If you accept the conventional wisdom, Consumer Reports is the best product review publication in the U.S. The reason is that it's run by a non-profit corporation that not only doesn't accept advertising, but actually purchases the items it tests, most often from regular dealers. In other words, it's incorruptible.
So how can you beat that?
Unfortunately, there's also that old saying about being a jack of all trades and the master of none that applies very much to Consumer Reports.
Yes, they seem to do a credible job at auto reviews, and on such ordinary consumer products as dishwasher detergent, washing machines, and even digital cameras and flat screen TVs. But the situation becomes troublesome when they confront such sophisticated gear as personal computers and smartphones.
Even though they seem to have a more tech-savvy staff nowadays, their reviews remain useless when it comes to the promised intent, which is to guide you towards making the right purchasing decision.
Take the eternal Mac versus PC dilemma. You never see detailed descriptions of the differences between the Mac OS and Windows in the pages of CR. They may pay lip service to major upgrades, such as Snow Leopard and Windows 7. But when confronted with a choice between the two, which should you pick?
CR won't tell you why one might be better than the other, or even, in their collective opinion, that there's no practical difference. Of course, I'd dispute that heavily, as would most people who have had a fair amount of experience with the Mac and the PC, but the question isn't even asked in their annual reader surveys.
You do see Apple getting high marks, because Macs contain premium hardware. But you might come away with the impression that the Mac is nothing more than a high-priced PC, so why even give it a second thought if you're not prepared to pay extra for one?
To CR, it's the same as choosing whether to buy a Toyota or a Lexus. In this case, it's the same company, sometimes similar platforms, but it's mostly about style, right?
CR does, however, have a knack for getting solid press. You'll find their spokespeople on many TV shows, not to mention being quoted regularly in the mainstream press. But they are also given softball questions and never pressed to confront the serious lapses in their testing process.
That takes us to Antennagate, where CR became a major offender, along with the Web-based tabloid publication that is credited with (or blamed for) disclosing the notorious signal attenuation problems encountered on the iPhone 4. Now maybe the official offender, Gizmodo, has an ax to grind, having gotten themselves embroiled in that notorious missing or stolen iPhone prototype. It stands to reason that they are no longer included on Apple's official invite list for media events, and good luck to them if they hope to get review products in the future.
Unfortunately, the Antennagate controversy quickly became a YouTube sensation, then got picked up by the major media, particularly after CR was able to duplicate the phenomenon in a specially-configured test that an independent antenna expert regarded as essentially junk science.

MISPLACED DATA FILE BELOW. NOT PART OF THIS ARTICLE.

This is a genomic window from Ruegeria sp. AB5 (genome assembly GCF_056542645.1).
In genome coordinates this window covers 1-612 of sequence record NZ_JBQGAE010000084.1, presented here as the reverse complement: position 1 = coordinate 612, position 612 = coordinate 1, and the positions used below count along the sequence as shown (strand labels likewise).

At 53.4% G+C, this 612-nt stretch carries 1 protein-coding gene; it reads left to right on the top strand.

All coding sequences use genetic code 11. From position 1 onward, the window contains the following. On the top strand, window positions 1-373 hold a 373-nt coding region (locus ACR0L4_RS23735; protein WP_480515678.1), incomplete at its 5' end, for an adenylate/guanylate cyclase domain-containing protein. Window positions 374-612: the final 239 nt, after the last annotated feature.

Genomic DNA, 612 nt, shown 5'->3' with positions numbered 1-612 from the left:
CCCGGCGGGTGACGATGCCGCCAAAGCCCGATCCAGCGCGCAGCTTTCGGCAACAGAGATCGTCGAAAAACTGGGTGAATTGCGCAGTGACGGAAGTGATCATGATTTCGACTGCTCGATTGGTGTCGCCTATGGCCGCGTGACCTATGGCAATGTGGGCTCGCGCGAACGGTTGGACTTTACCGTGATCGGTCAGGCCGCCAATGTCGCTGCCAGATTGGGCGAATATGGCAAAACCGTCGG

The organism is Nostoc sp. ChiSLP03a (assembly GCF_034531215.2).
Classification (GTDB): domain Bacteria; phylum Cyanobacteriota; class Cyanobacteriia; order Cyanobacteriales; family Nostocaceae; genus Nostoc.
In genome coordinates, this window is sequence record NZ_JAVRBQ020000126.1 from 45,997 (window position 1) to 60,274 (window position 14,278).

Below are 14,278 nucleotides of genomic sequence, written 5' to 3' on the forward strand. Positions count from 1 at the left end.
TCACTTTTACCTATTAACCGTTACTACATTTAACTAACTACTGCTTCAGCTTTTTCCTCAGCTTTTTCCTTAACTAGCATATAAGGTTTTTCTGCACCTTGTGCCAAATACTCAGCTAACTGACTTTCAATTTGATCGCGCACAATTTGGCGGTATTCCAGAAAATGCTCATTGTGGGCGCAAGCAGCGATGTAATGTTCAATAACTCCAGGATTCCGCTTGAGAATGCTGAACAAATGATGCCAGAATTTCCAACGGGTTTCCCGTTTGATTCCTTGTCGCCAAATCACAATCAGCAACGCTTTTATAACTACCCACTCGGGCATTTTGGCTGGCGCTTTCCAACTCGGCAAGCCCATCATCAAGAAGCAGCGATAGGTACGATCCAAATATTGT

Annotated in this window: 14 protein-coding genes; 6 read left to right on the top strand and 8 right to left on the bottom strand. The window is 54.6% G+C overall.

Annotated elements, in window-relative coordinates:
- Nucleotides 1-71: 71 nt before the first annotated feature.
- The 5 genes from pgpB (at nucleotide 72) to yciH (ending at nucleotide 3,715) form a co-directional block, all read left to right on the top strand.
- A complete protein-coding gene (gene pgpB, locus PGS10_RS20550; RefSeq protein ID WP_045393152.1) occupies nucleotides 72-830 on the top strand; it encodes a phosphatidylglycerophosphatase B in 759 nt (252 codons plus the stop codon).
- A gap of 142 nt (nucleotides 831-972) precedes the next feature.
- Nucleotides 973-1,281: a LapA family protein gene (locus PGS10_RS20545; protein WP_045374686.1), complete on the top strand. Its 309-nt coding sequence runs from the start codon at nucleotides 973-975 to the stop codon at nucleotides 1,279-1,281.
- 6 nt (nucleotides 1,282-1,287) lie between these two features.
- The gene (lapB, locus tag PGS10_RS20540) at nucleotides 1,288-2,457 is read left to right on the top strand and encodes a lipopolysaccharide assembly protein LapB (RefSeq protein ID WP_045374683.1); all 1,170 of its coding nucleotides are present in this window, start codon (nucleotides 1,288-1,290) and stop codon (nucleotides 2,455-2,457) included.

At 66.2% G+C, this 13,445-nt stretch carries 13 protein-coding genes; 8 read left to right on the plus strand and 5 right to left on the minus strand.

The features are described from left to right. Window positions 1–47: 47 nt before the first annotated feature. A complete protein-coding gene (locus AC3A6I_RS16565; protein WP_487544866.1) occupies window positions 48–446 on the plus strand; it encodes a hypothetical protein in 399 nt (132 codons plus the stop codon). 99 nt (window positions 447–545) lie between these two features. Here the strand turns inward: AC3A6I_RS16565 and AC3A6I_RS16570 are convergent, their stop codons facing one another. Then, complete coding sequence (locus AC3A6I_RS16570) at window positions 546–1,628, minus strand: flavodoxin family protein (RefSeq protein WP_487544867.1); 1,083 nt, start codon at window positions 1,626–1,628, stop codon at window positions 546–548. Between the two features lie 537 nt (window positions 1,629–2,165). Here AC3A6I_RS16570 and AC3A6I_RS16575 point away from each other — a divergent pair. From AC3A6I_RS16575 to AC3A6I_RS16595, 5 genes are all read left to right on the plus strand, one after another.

Although the iPhone 4 got the highest rating among all tested smartphones, by a small margin, CR won't recommend it. It doesn't matter that you can pretty much take any smartphone, as many people have done, and find an appropriate death grip to cause the signal to dip.
Apple has been busy exposing blatant offenders from rival companies on their site, as the executives from those smartphone makers continue to cry foul.
But you wonder how CR might have missed the obvious warnings in manuals and, on occasion, affixed to the smartphones themselves, which explained the potential for signal loss and perhaps lower battery life if you hold those gadgets the wrong way. You'd think a publication that prides itself on being thorough (not to mention fair) would actually read the manuals and make an effort to understand a product's known limitations.
On the other hand, posting a blog about the iPhone generates far more attention, and hits of course, than if they identified a similar shortcoming with a gadget from HTC, Motorola, Nokia or Samsung. After all, we're talking about Apple's "Jesus phone" here, the one that's magical, mystical and therefore cannot possibly obey the laws of physics.
What's even more troubling is that CR refuses to admit the testing was not properly conducted. Rather, they imagine that Apple will have an unknown fix at some undefined moment in the future, and, while saying that the offer of free bumpers or third-party cases is a good first step, it's not enough.
If CR wants to be fair and balanced, they should be demanding the same of every other smartphone maker; that is, free cases. That way, all the products will be on an equal footing, and not susceptible to signal variation under normal use and service.
But I'm not expecting that to happen anytime soon. As long as Apple continues to have difficulty meeting iPhone 4 demand, there's little to be concerned about. But my respect for CR has gone down several more notches.
Print This Article